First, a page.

Equities on Wall Street and in Europe fell as the Bank of Japan's decision to keep its monetary policy program unchanged disappointed those who had hoped for extra measures and underpinned concern the US Federal Reserve might taper its stimulus.
In late afternoon trading in New York, the Dow Jones Industrial Average shed 0.5 per cent, the Standard & Poor's 500 Index dropped 0.81 per cent and the Nasdaq Composite fell 0.85 per cent.
"I think starting to take central bank stimulus off the table, or at least saying we're at the limit, will create volatility in the market, but it's a good thing because some economic statistics are saying we're getting back to normal," Doug Cote, chief market strategist at ING US Investment Management in New York, told Reuters.
The Federal Open Market Committee meets next week, gathering for the first time since Fed chief Ben Bernanke last month suggested it might ease its monthly pace of bond-buying.
The Japanese yen rallied, up as much as 3.2 per cent against the greenback, after Bank of Japan Governor Haruhiko Kuroda refrained from expanding a lending program.
"Markets hoped we'd see a little more supportive rhetoric in terms of the policy backdrop from Kuroda," Jeremy Stretch, head of currency strategy at Canadian Imperial Bank of Commerce, told Bloomberg.
There are signs of improvement for Japan, the world's third-largest economy.
"Japan's economy has been picking up," the Bank of Japan said in a statement. "Japan's economy is expected to return to a moderate recovery path, mainly against the background that domestic demand increases its resilience due to the effects of monetary easing as well as various economic measures, and that growth rates of overseas economies gradually pick up, albeit moderately."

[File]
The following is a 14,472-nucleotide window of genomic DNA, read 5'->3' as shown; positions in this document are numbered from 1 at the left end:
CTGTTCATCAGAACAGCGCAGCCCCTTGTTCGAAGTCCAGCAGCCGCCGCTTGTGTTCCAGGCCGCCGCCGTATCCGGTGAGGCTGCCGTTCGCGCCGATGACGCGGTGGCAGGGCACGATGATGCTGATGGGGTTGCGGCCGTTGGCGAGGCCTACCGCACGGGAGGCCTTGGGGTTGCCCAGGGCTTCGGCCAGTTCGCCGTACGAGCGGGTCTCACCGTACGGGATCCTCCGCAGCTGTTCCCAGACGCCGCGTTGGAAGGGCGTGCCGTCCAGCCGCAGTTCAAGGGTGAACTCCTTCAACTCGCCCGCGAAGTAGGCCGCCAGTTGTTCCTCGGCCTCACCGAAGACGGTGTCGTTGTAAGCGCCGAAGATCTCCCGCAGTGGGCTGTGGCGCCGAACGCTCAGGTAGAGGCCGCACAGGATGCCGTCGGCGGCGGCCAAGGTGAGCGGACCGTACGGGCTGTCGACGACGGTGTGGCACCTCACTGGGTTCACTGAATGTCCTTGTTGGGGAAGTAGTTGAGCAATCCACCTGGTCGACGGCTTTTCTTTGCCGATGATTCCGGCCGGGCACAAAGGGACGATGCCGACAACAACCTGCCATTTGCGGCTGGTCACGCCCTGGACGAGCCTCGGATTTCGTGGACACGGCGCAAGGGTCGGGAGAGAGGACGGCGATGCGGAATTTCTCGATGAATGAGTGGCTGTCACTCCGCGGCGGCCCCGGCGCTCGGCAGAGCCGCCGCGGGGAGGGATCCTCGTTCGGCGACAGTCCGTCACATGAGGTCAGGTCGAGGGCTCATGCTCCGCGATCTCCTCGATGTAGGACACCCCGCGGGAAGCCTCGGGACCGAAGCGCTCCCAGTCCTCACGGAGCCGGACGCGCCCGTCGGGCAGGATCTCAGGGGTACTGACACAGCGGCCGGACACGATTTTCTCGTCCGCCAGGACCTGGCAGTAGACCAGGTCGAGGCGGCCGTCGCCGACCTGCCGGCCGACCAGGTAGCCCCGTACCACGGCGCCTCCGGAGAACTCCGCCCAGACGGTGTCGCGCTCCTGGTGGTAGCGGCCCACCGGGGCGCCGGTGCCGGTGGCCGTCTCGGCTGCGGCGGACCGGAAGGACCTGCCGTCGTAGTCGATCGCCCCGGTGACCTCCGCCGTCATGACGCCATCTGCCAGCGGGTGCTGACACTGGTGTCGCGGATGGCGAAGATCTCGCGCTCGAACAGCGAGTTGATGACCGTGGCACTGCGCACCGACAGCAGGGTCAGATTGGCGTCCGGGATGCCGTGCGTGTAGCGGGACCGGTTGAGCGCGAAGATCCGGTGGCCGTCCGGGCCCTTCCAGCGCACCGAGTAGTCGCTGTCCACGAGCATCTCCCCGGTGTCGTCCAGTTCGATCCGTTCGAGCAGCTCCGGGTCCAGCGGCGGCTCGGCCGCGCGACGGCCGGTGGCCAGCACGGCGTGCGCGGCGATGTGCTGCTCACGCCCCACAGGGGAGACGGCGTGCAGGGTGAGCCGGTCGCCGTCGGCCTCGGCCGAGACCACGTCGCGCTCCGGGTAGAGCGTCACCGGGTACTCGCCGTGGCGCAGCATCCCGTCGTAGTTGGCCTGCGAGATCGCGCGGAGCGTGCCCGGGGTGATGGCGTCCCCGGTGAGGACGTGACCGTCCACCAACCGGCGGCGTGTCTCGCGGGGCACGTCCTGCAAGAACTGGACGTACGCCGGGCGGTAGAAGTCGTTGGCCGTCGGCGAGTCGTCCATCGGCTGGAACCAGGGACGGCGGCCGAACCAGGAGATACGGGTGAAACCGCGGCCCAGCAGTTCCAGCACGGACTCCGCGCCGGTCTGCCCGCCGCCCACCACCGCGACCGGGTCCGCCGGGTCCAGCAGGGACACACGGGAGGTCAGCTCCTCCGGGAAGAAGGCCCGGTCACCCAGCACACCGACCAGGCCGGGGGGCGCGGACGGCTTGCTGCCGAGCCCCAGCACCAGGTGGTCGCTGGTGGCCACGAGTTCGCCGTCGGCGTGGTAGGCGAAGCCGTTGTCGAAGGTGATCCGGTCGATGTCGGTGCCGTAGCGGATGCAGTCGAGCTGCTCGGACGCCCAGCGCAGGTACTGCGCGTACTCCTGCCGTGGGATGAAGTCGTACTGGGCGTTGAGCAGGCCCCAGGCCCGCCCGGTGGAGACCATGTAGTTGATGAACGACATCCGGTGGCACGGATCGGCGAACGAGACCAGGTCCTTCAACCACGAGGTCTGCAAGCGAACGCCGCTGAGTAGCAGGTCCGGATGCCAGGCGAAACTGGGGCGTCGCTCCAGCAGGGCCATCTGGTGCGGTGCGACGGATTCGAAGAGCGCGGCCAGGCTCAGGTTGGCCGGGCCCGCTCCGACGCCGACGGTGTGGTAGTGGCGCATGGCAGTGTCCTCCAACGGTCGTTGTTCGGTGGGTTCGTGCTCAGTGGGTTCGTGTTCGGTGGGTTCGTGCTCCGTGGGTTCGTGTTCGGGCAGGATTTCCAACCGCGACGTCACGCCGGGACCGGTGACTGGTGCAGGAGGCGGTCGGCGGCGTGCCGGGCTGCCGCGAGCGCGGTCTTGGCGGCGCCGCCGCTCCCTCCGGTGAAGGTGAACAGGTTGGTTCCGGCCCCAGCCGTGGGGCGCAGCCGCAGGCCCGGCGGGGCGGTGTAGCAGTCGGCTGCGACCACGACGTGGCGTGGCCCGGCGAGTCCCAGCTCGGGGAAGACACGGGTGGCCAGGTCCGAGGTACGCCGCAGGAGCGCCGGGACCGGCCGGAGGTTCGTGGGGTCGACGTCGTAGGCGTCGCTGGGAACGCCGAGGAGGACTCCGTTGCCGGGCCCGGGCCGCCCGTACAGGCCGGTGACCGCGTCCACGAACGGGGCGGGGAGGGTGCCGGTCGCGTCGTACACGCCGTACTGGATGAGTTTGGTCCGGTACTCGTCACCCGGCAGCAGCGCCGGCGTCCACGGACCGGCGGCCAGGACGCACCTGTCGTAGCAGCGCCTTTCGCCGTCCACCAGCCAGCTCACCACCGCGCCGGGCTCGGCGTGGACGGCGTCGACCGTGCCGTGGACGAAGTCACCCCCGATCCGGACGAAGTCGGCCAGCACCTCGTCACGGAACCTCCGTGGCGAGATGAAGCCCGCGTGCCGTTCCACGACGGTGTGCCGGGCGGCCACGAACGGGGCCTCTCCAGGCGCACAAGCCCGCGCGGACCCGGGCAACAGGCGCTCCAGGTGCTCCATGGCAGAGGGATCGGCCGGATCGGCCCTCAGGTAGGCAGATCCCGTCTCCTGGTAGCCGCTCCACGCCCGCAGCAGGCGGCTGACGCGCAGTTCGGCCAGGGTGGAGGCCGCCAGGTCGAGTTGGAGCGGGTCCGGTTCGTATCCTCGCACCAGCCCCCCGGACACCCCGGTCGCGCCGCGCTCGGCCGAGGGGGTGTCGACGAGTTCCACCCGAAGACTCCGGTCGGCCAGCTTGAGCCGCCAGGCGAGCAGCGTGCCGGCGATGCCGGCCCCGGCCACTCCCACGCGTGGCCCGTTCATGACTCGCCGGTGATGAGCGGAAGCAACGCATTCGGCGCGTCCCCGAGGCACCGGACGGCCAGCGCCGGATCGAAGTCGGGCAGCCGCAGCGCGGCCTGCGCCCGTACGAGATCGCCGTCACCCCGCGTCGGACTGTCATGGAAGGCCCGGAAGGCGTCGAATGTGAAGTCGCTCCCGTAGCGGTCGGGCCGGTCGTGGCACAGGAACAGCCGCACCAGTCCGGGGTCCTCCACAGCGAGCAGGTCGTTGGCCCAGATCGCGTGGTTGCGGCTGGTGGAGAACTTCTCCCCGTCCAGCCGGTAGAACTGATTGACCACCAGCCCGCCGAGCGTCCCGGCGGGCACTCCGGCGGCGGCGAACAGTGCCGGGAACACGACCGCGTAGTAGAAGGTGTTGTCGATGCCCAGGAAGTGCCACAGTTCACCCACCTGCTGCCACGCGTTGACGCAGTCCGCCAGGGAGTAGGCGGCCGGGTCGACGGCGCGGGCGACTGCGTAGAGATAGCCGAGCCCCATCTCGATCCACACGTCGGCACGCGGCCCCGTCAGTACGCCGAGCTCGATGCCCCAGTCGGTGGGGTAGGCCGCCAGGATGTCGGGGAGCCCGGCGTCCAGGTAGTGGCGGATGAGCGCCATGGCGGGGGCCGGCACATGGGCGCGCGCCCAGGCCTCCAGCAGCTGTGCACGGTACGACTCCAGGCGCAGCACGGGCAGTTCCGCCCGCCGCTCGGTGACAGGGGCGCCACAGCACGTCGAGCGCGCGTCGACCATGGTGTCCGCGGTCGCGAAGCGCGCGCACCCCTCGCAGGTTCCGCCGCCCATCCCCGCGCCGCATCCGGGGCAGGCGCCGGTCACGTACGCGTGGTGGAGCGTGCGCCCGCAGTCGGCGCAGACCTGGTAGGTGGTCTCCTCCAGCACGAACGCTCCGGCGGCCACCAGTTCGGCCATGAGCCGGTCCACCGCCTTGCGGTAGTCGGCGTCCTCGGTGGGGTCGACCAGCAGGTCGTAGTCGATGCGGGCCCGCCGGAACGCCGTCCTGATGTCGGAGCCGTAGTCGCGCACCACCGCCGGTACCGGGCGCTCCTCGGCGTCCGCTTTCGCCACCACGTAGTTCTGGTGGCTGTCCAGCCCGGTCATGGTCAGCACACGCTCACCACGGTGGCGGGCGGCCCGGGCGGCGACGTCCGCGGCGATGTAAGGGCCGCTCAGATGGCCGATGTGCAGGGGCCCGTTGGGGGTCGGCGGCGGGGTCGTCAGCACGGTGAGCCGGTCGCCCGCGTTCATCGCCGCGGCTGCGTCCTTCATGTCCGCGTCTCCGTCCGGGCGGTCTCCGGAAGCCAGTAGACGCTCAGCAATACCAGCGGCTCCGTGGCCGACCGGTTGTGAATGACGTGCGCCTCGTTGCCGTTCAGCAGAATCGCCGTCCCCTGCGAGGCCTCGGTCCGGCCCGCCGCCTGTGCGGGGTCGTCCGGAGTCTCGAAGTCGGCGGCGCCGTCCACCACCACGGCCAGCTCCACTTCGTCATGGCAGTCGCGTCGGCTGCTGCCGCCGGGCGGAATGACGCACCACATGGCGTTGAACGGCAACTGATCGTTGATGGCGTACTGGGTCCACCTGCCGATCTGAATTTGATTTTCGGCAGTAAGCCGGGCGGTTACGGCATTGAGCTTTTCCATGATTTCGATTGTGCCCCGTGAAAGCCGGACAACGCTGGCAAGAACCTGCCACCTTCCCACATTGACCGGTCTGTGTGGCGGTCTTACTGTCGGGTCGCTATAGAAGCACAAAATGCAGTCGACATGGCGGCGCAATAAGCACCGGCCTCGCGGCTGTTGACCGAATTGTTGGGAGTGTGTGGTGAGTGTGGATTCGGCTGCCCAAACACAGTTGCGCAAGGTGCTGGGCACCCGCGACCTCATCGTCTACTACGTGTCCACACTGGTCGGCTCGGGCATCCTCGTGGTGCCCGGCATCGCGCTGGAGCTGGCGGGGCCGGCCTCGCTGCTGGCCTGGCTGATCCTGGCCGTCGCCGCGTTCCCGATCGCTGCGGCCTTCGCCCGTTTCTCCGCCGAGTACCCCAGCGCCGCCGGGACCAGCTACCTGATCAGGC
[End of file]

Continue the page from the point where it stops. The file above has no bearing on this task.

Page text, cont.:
In Europe, the benchmark Stoxx 600 Index finished the day with a 1.2 per cent decline from the previous close. The UK's FTSE 100 sank 0.9 per cent, while Germany's DAX declined 0.9 per cent and France's CAC 40 weakened 1.4 per cent.
Commodities including gold and oil weakened too on the prospect of a downgrade in quantitative easing.
Stocks in Greece dropped after the government's failure to draw bids for Depa. The sale of the government's gas monopoly is crucial in helping Greece meet the conditions of its financial bailout by the European Union and the International Monetary Fund.
Greek Prime Minister Antonis Samaras said he expects a new effort to find a buyer will be successful.
"This is a competition that will restart very soon and will succeed," Samaras said after meeting with Luxembourg Prime Minister Jean-Claude Juncker,
Bloomberg reported. "I believe it will succeed because the climate has changed for the country."
Shares of yoga-clothing retailer Lululemon plunged in New York, last down 17 per cent. The company said yesterday that CEO Christine Day will leave as soon as a successor is found. She'll be the second top executive to go this year.